Published in 1818, Horace Smith’s “Ozymandias” imagines a London long-since abandoned—the English civilization is gone. Collapsed. The city is a new Rome. A half-forgotten memory like Babylon. Troy.
…We wonder—and some Hunter may express
Wonder like ours, when thro’ the wilderness
Where London stood, holding the Wolf in chase,
He meets some fragment huge, and stops to guess
What powerful but unrecorded race
Once dwelt in that annihilated place.
Perhaps this is London’s destiny—perhaps it’s ours too. After all, many of America’s greatest cities are decaying before our very eyes.
Consider Detroit. Its population plummeted by 63 percent since 1950, in no small part because it is plagued by America’s highest violent crime rate. More than 78,000 buildings are empty and many of its greatest monuments—reminders of its gilded past—lie abandoned. Within our lifetimes this all-American city, once teeming with life and commerce, ossified into an archeological ruin. Soon Detroit will be a memory, not a place.
Detroit is not unique—large swathes of America are rotting away beneath our feet. Look at California: 50 years ago the Golden State was home to America’s largest and most affluent middle class. It was a beacon on a hill, the apotheosis of the American dream. Now it is dystopia. One-in-five Californians live below the poverty line. It is “home” to one quarter of America’s homeless population. California’s income inequality is worse than Mexico’s.
Leech Me, Doctor!
A favorite cure of 19th century physicians was leeching. They thought that letting leeches suck their patient’s blood could rebalance their body fluids and cure their tuberculosis, pneumonia—anything. Doctor’s orders. Of course, draining sick people of their blood rarely improves their condition. Often it makes things worse.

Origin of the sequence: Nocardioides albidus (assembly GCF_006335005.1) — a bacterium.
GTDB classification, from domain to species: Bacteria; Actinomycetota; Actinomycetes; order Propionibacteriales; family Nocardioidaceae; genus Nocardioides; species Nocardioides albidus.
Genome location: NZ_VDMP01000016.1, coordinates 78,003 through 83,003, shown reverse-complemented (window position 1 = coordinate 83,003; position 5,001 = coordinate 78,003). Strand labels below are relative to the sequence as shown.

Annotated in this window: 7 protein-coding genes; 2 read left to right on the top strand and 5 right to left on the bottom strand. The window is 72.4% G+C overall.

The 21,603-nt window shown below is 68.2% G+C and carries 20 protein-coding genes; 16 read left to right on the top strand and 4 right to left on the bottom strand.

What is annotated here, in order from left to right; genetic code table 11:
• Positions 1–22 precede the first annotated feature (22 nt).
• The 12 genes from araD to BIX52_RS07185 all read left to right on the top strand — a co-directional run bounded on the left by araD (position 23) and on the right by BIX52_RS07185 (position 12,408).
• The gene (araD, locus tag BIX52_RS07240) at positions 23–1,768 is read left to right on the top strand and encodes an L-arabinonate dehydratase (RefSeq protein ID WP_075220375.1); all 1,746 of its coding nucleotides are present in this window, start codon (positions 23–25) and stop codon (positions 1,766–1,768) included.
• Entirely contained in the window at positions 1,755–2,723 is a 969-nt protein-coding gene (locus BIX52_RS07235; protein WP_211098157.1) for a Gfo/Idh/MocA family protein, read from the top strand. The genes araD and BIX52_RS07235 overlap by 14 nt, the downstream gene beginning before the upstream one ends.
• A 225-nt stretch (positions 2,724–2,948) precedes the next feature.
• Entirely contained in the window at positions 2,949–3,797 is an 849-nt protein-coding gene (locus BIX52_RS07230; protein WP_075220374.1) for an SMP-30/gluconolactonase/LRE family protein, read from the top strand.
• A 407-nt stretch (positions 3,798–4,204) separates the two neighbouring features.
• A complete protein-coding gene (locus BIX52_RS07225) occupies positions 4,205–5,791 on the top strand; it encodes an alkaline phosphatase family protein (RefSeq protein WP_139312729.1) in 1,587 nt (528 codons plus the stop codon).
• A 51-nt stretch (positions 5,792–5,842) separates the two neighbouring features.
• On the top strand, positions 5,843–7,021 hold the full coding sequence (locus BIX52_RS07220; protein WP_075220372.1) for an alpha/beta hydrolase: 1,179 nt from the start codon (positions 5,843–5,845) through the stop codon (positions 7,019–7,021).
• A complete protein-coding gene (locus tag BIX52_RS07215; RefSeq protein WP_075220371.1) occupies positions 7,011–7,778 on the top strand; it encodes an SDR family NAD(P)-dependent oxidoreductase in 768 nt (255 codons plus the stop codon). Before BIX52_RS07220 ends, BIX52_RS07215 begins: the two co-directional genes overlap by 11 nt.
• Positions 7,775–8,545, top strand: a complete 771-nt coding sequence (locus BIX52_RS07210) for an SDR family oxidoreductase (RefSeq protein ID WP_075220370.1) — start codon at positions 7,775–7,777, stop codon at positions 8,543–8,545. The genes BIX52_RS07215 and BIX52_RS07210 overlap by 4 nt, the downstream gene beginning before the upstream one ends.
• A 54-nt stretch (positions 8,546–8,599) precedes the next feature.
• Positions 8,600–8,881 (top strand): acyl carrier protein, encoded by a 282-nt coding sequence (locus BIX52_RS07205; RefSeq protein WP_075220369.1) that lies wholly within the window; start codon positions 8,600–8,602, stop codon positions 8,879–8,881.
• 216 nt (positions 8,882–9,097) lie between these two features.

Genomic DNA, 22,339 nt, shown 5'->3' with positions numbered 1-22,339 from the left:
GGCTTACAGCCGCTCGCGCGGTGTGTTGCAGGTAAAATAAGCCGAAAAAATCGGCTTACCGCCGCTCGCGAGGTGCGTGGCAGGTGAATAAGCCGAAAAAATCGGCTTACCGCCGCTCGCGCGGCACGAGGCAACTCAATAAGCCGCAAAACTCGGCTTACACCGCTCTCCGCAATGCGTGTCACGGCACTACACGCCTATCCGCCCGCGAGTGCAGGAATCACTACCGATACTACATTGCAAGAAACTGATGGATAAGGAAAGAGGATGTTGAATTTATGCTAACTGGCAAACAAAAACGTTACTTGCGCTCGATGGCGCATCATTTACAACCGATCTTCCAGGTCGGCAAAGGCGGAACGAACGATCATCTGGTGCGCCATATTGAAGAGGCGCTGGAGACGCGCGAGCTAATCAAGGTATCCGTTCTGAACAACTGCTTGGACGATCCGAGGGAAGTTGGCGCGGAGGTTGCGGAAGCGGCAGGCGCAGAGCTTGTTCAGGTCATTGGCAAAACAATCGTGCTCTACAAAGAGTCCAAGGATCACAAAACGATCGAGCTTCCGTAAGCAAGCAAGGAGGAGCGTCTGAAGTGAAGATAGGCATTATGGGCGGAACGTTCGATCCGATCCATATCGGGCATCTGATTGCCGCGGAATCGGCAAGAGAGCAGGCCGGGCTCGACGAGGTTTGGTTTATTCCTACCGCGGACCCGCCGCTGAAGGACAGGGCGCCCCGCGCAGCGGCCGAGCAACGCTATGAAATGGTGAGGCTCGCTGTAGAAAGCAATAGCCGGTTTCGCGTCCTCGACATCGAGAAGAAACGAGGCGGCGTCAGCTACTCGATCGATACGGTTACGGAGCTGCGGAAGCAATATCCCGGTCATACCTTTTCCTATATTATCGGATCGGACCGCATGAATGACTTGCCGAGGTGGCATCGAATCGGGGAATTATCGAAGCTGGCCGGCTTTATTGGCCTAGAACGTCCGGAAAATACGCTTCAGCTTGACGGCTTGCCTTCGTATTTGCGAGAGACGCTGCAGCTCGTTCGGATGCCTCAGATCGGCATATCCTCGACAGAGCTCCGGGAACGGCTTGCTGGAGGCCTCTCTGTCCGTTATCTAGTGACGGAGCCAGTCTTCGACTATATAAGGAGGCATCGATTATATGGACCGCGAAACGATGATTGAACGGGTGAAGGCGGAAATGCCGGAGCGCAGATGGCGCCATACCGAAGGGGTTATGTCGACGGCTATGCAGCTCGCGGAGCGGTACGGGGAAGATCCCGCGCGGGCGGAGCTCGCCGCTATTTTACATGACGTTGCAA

Eventually physicians figured this out and invented a term to describe those situations where medical treatment actually aggravated people’s ailments: iatrogenics. Now for the weird part. Although many people—physicians included—were well-aware that leeching was harmful, this didn’t stop physicians from prescribing it, nor patients from requesting it. Why?
People are predisposed toward action—not non-action. We are doers. When confronted with a problem, be it illness or poverty, our instinct is to take positive steps towards solving it, rather than simply waiting or removing negative stimuli. For example:
The year is 1850. Your son gets sick. What do you do? You cannot simply do nothing while your son wastes away, so you call a doctor. The doctor prescribes leeching. Even though you’ve heard that leeching is harmful, you go through with it. It feels right.
Psychologically, you’re correct: if your son lives then the leeching was successful and you saved him; if he dies then at least you tried. Either way you are blameless. At no point do you even consider letting nature take its course—which would have been the best option. Our psychological bias towards action explains why doctors have existed since the beginning of recorded history, despite the fact that they did more harm than good until perhaps 150 years ago.
Our bias towards action also explains the allure of socialism—and why it doesn’t work.
Blizzards, Not Billiards
Socialism is a political philosophy predicated upon interventionism. It’s all about taking action. Doing. Unemployment? Create jobs. Poverty? Provide welfare. High rents? Impose rent controls. Socialism is popular because it appeals to one of mankind’s most powerful psychological biases. Sadly, socialism is also often little more than an exercise in political iatrogenics: it just makes things worse.